All this information can be downloaded in Google TakeOut, create a file that the same platform sends you, and make a backup copy with the information you select as a kind of bibliographic record of your life.
In the ad personalization section, you can also see a list of interests that Google has collected or assumed from you. If you scroll down, you will find some data such as the type of food you like, the genre of music you usually listen to or the style of clothes you buy online. This is for Google to try to sell you what you would purchase. Or you have already bought.
How do I pause tracking?
Google may know everything about your data security and privacy, (and your smartphone knows just as much) but having happy customers is still a priority, which means that pausing your web activity is a pretty easy process. On the “My Google Activity” page, select “Activity Controls” in the sidebar. This will take you to a page that explains exactly what information Google is tracking.
Also, how often do you really read the terms and conditions?
And what can happen if you don’t read them?
1. The company cancels the services suddenly
One of the clauses that can be included in the tedious “terms and conditions of service” is the one that grants the company responsible for the application the right to suspend or cancel services at any time.
This is the case with the digital storage application Dropbox. From one day to the next, your entire account could disappear, and you are left without the data you have stored on its servers.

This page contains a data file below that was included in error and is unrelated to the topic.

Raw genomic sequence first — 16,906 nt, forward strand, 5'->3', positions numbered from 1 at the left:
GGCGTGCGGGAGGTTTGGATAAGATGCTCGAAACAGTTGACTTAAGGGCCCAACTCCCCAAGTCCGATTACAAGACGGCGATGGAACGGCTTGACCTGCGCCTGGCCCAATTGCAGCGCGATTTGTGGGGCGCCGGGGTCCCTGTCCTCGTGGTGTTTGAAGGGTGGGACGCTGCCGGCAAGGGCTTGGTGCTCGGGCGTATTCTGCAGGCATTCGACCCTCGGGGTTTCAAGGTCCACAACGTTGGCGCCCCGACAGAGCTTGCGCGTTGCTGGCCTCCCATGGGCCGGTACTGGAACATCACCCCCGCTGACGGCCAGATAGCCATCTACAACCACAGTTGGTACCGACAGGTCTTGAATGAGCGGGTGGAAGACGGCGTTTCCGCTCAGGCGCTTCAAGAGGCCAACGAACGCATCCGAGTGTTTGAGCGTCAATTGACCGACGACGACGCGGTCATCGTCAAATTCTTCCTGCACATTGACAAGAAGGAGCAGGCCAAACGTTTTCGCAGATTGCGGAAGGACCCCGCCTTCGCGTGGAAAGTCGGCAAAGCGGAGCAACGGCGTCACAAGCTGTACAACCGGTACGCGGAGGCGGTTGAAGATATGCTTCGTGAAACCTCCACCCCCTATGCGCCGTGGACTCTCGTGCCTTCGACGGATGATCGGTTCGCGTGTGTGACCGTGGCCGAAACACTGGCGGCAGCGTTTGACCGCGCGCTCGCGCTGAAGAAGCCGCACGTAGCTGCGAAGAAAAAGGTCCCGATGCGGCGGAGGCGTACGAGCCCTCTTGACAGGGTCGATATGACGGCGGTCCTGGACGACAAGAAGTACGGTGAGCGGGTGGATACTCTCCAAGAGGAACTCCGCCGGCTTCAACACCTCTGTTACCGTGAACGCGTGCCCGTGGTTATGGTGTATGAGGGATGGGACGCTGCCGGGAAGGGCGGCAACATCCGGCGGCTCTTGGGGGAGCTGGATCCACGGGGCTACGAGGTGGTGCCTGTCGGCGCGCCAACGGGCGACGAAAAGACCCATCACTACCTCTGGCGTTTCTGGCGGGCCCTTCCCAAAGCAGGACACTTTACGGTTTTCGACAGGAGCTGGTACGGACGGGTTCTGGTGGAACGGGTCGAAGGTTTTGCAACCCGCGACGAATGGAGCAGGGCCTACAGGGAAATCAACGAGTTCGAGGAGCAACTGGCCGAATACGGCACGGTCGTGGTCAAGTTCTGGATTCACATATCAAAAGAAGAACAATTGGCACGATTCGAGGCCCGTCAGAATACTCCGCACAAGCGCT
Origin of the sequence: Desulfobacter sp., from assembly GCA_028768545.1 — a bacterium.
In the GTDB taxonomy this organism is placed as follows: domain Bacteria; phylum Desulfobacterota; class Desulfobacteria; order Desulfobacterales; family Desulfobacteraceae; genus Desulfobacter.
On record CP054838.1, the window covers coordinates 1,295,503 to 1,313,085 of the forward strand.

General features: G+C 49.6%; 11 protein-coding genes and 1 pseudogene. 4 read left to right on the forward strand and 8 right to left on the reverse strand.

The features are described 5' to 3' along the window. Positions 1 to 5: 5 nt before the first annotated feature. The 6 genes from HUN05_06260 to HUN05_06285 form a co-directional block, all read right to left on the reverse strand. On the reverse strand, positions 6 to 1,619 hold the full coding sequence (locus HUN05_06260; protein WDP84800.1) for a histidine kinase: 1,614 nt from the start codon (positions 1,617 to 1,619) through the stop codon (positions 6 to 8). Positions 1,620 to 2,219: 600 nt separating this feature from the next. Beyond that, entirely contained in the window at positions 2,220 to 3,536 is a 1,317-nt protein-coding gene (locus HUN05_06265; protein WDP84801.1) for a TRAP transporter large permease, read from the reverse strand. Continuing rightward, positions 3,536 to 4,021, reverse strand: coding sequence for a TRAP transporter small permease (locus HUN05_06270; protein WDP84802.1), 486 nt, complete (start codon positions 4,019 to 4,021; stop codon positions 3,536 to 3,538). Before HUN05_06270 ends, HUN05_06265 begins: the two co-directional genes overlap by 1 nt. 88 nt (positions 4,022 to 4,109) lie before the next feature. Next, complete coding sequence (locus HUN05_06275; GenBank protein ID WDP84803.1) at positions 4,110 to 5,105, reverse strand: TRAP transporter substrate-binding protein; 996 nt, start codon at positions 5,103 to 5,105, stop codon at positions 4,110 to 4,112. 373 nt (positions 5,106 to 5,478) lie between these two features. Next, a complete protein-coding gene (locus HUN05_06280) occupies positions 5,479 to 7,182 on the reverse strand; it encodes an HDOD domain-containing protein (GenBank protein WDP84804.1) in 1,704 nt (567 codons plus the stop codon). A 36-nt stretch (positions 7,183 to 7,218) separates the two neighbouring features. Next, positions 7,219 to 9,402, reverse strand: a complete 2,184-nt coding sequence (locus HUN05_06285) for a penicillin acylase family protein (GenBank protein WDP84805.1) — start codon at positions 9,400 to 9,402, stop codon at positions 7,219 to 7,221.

2. That it has access to all your photos, messages or location
“In theory, Instagram is free to do whatever it pleases with your photos,” reads the website of the software company Softonic.
And the fact is that when you install the app and accept the terms and conditions of use, you grant them a “non-exclusive” license to use the content you post.
It also happens with Google Assistant – or Siri, Apple’s voice assistant – which can “read, interpret and interact with your text messages,” explains Andro4all, a website specializing in news about Google’s operating system.
3. Selling your data to third parties
Facebook has had major scandals throughout its history. But the main one was the misuse of data of 87 million Facebook users by Cambridge Analytica during the 2016 US presidential campaign, which forced Zuckerberg, founder of the platform, to submit to a public hearing.
The company stated that it expected the Federal Trade Commission to sanction it with a fine of up to 5 billion dollars for privacy violations: it would be the highest penalty in history imposed by the United States against a technology company, according to The New York Times.
The last tip for privacy-minded folks? Don’t disclose any personal information unless absolutely necessary, and take time to review the terms of service on a digital purchase or account sign-up. Those terms will tell you precisely what the company plans to do with your data. After all, you don’t have to let your information fall into third-party hands, including those of data brokers. Your data security and privacy depend on you.
BTW, in case you work with data analytics, we have related job openings! Check them out HERE.